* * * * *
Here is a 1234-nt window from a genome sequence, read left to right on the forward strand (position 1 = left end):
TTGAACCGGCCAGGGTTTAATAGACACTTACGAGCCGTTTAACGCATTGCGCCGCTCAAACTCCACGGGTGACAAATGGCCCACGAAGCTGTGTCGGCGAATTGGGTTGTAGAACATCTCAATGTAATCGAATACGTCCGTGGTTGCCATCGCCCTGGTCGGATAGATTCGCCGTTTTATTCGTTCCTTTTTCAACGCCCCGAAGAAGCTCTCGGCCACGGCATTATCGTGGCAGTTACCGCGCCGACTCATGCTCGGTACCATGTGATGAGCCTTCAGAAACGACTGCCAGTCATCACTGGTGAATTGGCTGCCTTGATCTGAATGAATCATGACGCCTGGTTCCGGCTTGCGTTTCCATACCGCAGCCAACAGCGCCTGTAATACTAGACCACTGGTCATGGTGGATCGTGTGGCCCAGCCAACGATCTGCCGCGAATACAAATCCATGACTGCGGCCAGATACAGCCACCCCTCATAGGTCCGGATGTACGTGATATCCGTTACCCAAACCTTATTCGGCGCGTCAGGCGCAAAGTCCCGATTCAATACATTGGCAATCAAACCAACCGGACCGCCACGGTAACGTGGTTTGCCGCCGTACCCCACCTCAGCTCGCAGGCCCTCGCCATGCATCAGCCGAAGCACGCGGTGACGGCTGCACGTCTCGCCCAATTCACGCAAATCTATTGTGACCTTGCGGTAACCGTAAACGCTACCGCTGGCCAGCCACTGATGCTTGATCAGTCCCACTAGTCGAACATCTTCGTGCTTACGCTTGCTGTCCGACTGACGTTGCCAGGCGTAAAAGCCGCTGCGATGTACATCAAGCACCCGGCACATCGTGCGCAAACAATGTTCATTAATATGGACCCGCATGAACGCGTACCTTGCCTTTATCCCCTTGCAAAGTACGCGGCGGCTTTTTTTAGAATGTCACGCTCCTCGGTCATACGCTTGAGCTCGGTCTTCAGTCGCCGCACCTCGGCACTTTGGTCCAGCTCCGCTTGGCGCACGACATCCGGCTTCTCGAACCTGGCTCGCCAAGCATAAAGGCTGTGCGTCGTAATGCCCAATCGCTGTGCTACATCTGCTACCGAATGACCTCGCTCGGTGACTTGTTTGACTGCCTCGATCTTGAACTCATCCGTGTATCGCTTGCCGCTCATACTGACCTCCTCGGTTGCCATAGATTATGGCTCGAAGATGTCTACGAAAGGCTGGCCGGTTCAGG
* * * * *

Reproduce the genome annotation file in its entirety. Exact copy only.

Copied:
Here is a 1234-nt window from a genome sequence, read left to right on the forward strand (position 1 = left end):
TTGAACCGGCCAGGGTTTAATAGACACTTACGAGCCGTTTAACGCATTGCGCCGCTCAAACTCCACGGGTGACAAATGGCCCACGAAGCTGTGTCGGCGAATTGGGTTGTAGAACATCTCAATGTAATCGAATACGTCCGTGGTTGCCATCGCCCTGGTCGGATAGATTCGCCGTTTTATTCGTTCCTTTTTCAACGCCCCGAAGAAGCTCTCGGCCACGGCATTATCGTGGCAGTTACCGCGCCGACTCATGCTCGGTACCATGTGATGAGCCTTCAGAAACGACTGCCAGTCATCACTGGTGAATTGGCTGCCTTGATCTGAATGAATCATGACGCCTGGTTCCGGCTTGCGTTTCCATACCGCAGCCAACAGCGCCTGTAATACTAGACCACTGGTCATGGTGGATCGTGTGGCCCAGCCAACGATCTGCCGCGAATACAAATCCATGACTGCGGCCAGATACAGCCACCCCTCATAGGTCCGGATGTACGTGATATCCGTTACCCAAACCTTATTCGGCGCGTCAGGCGCAAAGTCCCGATTCAATACATTGGCAATCAAACCAACCGGACCGCCACGGTAACGTGGTTTGCCGCCGTACCCCACCTCAGCTCGCAGGCCCTCGCCATGCATCAGCCGAAGCACGCGGTGACGGCTGCACGTCTCGCCCAATTCACGCAAATCTATTGTGACCTTGCGGTAACCGTAAACGCTACCGCTGGCCAGCCACTGATGCTTGATCAGTCCCACTAGTCGAACATCTTCGTGCTTACGCTTGCTGTCCGACTGACGTTGCCAGGCGTAAAAGCCGCTGCGATGTACATCAAGCACCCGGCACATCGTGCGCAAACAATGTTCATTAATATGGACCCGCATGAACGCGTACCTTGCCTTTATCCCCTTGCAAAGTACGCGGCGGCTTTTTTTAGAATGTCACGCTCCTCGGTCATACGCTTGAGCTCGGTCTTCAGTCGCCGCACCTCGGCACTTTGGTCCAGCTCCGCTTGGCGCACGACATCCGGCTTCTCGAACCTGGCTCGCCAAGCATAAAGGCTGTGCGTCGTAATGCCCAATCGCTGTGCTACATCTGCTACCGAATGACCTCGCTCGGTGACTTGTTTGACTGCCTCGATCTTGAACTCATCCGTGTATCGCTTGCCGCTCATACTGACCTCCTCGGTTGCCATAGATTATGGCTCGAAGATGTCTACGAAAGGCTGGCCGGTTCAGG